Monday, 23 July 2012

Why on earth choose this? Women's stuff again!

EC185, a fragment of a Soter type shroud has just been put on display in the Egypt Centre. I've been meaning to do this for ages. The tour for the Latin in the Park group, Saturday gone (see previous blog) reminded me again.

We have several Soter-type shroud fragments in the Egypt Centre and several are much more complete than this one. You can see a couple more here. So why on earth this fragment?

If you want an idea of what a complete example looks like, a complete one, belonging to a male, can be seen in the Ashmolean. These things date to the early 2nd century AD and basically show the edeceased as transfigered.

Unfortunately, we don't have much space to display things and textiles take lots of space. So, I had to find a small example! I really wanted to show one of a woman (we already have a male one display). It interests me that by the Graeco-Roman Period the gender of the female deceased had become very important.

In earlier periods, women were transfigured through the male god Osiris, conceivable a problem if women wanted to retain gender in death (Cooney 2008). Men were also given more credit for creation, with women playing the supporting role. By the Roman Period dead women were associated with the goddess Hathor, even known as 'The Hathor N' (where N stands for the name of the deceased). Some have suggested an increasingly gendered afterlife for women in the Graeco Roman Period (Riggs 2005; Cooney 2008, 16). Additionally, the female seems to have been given more credited for creation. So, for example, while the male god Khnum, the potter, was previously credited with creation and birth of children through spinning his wheel, by the Graeco-Roman Period, Hathor is sometimes credited with spinning the wheel (Dorman 1999, 96). Another text from this period states that the bones of a child are formed by the father and the soft body parts by the mother (Roth 2000, 190).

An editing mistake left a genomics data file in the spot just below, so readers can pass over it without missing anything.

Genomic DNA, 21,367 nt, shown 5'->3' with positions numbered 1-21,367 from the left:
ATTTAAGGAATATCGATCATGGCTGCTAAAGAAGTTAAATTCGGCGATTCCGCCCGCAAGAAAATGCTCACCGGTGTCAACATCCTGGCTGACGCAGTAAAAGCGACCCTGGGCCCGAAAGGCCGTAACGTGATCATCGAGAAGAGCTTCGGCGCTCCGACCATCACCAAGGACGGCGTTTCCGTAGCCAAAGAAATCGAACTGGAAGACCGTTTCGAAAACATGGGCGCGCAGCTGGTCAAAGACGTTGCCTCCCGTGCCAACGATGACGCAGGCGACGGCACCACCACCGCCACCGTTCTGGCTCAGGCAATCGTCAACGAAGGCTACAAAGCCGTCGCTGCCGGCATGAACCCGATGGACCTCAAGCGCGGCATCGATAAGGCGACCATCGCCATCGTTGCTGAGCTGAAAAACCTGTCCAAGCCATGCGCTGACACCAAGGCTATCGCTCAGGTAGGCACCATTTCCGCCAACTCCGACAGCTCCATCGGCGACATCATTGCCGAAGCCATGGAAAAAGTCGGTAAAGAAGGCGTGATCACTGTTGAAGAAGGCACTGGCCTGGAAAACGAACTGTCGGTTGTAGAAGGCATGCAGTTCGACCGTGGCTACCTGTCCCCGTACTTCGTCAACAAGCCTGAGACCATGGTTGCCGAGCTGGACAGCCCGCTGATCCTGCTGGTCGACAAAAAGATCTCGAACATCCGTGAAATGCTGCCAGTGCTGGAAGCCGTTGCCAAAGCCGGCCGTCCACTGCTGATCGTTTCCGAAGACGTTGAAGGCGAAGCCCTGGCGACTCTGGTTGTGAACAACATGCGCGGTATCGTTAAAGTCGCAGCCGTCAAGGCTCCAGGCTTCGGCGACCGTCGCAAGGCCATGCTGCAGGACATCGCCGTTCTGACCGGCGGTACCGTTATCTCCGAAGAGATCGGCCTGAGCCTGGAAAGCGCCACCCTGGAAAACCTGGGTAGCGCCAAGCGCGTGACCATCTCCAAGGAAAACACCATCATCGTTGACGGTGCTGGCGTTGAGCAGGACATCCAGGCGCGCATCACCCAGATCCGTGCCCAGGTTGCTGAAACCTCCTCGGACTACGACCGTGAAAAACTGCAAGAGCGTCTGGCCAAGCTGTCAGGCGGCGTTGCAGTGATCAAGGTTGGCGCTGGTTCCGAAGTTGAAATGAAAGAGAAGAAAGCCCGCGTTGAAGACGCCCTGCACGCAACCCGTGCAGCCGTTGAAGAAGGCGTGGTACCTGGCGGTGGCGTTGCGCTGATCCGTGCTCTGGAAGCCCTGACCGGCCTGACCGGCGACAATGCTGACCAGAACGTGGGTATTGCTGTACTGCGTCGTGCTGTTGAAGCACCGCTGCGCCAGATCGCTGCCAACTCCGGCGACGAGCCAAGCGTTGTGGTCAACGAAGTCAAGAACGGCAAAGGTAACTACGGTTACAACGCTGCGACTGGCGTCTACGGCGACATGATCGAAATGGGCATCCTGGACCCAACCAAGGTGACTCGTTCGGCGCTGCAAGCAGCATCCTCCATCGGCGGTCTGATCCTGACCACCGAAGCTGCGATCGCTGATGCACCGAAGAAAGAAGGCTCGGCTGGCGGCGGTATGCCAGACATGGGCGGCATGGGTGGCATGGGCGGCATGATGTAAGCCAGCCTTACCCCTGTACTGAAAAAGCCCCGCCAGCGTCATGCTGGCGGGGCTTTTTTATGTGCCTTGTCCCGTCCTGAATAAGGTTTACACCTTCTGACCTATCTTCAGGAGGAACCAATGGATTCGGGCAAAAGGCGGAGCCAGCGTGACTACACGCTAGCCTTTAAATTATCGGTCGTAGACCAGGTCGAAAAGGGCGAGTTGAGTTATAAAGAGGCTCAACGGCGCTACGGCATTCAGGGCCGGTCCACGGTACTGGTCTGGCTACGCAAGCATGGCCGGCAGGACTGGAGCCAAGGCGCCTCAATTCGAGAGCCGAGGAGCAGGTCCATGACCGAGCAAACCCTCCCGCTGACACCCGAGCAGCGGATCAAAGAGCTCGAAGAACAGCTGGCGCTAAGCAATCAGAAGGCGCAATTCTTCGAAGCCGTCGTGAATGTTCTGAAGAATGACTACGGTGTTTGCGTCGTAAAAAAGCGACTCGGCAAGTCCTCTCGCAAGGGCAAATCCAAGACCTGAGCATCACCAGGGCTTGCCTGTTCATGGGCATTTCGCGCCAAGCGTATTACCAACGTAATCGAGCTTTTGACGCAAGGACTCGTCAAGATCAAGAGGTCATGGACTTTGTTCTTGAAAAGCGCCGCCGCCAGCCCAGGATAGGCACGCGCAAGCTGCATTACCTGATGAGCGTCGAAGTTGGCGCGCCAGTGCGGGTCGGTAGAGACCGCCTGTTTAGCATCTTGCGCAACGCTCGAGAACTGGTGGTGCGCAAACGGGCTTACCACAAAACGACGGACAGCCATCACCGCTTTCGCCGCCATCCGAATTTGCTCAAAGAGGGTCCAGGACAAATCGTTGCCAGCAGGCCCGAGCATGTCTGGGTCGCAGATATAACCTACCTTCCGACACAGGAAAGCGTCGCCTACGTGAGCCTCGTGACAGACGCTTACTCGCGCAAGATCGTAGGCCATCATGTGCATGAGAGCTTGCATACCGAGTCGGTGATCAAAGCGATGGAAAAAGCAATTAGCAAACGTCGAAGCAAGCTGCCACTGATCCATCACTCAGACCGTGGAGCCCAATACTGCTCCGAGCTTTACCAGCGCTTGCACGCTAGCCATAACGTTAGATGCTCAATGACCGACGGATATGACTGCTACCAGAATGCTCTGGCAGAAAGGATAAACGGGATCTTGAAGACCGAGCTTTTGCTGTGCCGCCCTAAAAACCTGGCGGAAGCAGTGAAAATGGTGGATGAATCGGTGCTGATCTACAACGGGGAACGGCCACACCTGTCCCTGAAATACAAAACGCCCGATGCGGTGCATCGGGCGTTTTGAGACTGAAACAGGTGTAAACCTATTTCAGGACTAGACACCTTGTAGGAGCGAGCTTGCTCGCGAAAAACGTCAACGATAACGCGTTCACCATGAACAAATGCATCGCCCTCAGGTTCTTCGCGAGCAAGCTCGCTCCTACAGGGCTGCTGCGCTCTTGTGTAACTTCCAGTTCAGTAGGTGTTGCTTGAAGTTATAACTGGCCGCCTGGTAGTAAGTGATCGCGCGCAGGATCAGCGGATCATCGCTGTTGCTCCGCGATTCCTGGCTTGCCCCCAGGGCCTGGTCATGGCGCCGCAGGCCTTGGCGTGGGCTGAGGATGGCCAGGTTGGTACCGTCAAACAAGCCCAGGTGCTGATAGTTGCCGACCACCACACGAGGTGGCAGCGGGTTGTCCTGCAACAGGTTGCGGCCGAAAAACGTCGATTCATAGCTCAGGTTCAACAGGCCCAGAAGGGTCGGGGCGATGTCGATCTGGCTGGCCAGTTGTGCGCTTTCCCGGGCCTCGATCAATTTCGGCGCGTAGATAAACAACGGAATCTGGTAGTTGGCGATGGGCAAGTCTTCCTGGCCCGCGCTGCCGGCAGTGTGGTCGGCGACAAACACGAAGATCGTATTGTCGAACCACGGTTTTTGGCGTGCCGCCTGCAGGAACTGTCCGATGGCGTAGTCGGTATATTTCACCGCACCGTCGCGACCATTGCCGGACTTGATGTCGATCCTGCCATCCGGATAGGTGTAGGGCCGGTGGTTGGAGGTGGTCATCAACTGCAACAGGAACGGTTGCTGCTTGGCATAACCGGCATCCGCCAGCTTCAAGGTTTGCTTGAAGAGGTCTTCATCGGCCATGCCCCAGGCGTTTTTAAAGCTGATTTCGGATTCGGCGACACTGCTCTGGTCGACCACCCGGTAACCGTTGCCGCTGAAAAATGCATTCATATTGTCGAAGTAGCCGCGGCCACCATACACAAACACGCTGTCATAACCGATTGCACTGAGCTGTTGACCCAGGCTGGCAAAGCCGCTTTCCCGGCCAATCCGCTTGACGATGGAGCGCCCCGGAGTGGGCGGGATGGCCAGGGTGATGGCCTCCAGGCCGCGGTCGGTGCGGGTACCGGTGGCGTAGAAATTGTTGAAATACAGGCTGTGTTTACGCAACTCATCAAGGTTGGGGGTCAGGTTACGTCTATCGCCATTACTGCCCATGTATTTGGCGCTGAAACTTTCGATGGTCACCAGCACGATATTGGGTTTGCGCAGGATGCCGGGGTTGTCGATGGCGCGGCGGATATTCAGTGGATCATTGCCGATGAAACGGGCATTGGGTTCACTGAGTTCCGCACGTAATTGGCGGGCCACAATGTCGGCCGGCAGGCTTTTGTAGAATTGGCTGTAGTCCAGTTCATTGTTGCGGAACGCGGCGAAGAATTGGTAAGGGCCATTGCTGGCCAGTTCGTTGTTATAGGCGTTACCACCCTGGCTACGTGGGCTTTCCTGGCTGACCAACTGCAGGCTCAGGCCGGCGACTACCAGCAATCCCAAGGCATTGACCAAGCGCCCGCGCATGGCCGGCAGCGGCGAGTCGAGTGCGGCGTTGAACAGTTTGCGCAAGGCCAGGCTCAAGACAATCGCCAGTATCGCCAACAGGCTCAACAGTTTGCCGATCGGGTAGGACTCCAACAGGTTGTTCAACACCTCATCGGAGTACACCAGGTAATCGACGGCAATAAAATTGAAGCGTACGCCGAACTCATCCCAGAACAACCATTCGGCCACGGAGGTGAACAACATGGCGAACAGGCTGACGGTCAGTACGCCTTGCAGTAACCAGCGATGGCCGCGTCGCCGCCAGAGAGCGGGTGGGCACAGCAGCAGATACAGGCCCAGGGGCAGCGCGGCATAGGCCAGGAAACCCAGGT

This is not to say that the Graeco-Roman world gave women more status. Herodotus was quite shocked at the freedom Egyptian woman enjoyed compared to other parts of the classical world. Additionally, women become more important in creation before the Graeco-Roman period, its just that its more noticable then.

So, basically, I wanted to put something on display showing the increasing importance of women in creation in the Roman Period, but we didn't have much room! Apologies for those fed up of me going on about women's stuff again!

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Cooney, K.M. 2008. 'The problem of female rebirth in New Kingdom Egypt: The fragmentation of the female individual in her funerary equipment', in Graves-Brown, C. (ed.), Sex and Gender in Ancient Egypt: 'Don Your Wig for a Joyful Hour'. Swansea: Classical Press of Wales, pp. 1–25.

Dorman, P.F. 1999, 'Creation on the potter's wheel at the eastern horizon of heaven', in Teeter, E. and Larson, J. A. (eds), Gold of Praise. Studies on Ancient Egypt in Honour of Edward F. Wente. Chicago: University of Chicago Press, pp. 83–99.

Riggs, C. 2005.  The Beautiful Burial in Roman Egypt: Art, Identity, and Funerary Religion. Oxford: Oxford University Press.

Roth, A.M. 2000, 'Father earth, mother sky: Ancient Egyptian beliefs about conception and fertility', in Rautman, A. E. (ed.), Reading the Body: Representations and Remains in the Archaeological Record. Philadelphia: University of Pensylvania Press, pp. 187–201.

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